Worried About Germs on Planes? New Study Will Ease Your Mind

If you're the type of traveler who worries about catching the flu or another dreaded disease from a fellow airline passenger, a new study should put your mind at ease.

If a plane takes off with one infected flier, it is likely to land on the other side of the country with only 1.7 infected fliers, researchers found.

What you really need to watch out for is a flight attendant with a cough or runny nose. A single one of them can infect 4.6 passengers during a transcontinental flight.

A group that dubbed itself the FlyHealthy Research Team came to these conclusions after flying back and forth from Atlanta to the West Coast on 10 flights and paying extremely close attention to the movements in the economy-class portion of the cabin.

Ten researchers boarded each flight and spaced themselves in pairs five to seven rows apart, sitting in seats on opposite sides of the aisle. From these prime vantage points, they took copious notes on who went where. Then they recorded each step in an iPad app.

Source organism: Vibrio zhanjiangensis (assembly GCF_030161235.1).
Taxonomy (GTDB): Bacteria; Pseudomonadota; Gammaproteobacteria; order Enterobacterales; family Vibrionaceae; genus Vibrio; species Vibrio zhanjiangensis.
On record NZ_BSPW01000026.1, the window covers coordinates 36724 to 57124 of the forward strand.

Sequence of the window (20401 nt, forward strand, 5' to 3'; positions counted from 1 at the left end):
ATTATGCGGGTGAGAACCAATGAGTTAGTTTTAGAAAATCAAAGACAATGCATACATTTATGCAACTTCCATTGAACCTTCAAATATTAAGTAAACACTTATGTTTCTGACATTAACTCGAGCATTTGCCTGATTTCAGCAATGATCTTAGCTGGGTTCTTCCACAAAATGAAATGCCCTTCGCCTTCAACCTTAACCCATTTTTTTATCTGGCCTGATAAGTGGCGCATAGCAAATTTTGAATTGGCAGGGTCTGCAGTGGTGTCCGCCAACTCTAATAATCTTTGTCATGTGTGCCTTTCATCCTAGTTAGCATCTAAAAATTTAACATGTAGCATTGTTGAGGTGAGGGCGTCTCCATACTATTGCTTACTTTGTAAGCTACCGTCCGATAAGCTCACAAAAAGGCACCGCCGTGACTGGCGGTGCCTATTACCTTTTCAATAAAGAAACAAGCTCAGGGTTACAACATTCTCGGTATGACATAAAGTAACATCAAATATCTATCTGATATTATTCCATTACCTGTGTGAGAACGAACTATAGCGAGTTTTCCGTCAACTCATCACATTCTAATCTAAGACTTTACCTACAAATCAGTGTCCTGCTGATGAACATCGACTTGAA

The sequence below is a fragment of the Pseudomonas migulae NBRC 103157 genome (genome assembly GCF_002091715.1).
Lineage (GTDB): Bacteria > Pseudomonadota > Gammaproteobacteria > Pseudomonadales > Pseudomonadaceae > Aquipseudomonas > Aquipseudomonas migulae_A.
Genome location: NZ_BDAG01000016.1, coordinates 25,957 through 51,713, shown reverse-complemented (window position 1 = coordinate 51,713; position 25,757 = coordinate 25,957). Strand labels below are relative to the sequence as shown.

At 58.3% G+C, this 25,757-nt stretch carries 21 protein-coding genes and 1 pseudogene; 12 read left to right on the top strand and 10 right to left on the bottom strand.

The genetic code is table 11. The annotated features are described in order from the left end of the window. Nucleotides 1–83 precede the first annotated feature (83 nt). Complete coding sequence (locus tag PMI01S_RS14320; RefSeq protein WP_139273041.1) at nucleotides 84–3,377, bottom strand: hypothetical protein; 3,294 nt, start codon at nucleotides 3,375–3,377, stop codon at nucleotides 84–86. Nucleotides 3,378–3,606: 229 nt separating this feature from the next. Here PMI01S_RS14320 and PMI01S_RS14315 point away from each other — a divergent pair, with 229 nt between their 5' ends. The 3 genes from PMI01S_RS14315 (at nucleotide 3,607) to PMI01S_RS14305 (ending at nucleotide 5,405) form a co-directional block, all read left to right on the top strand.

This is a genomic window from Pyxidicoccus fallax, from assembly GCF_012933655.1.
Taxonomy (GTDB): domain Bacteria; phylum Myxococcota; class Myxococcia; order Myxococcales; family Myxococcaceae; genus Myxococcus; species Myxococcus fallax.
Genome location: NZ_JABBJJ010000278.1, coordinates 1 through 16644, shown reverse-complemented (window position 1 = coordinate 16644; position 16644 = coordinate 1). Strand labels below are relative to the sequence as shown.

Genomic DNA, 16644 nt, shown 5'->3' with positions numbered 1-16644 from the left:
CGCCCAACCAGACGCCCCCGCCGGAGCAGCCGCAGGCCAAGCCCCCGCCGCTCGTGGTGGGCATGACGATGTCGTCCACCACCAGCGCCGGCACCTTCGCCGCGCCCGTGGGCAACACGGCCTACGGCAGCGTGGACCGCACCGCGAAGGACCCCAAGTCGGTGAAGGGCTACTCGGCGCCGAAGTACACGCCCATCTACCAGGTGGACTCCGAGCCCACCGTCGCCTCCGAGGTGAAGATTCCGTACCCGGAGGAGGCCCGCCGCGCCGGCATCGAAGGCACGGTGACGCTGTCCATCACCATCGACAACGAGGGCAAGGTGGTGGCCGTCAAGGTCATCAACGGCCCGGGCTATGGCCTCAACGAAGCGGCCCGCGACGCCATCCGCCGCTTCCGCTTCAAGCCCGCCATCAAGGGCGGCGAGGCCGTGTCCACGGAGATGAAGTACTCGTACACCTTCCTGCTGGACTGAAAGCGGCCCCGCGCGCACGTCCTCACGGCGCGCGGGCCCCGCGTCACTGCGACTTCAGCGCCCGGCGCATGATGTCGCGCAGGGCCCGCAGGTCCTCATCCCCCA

Over the course of the 10 flights -- which lasted between 3 hours and 31 minutes and 5 hours and 13 minutes -- several patterns emerged:

--Passengers seated along the aisle were much more likely to move about the cabin than passengers seated next to a window. Overall, 57% of those in window seats stayed put for their entire flight, compared with 48% of those in middle seats and 20% of those in aisle seats.

--There were two main reasons for people to get up during the flight -- to go to the lavatory or to access the overhead bin.

--Among all 1,296 passengers on all 10 flights, 84% had "close contact" with another passenger seated more than 1 meter away. The typical number of such contacts was 44, and they...

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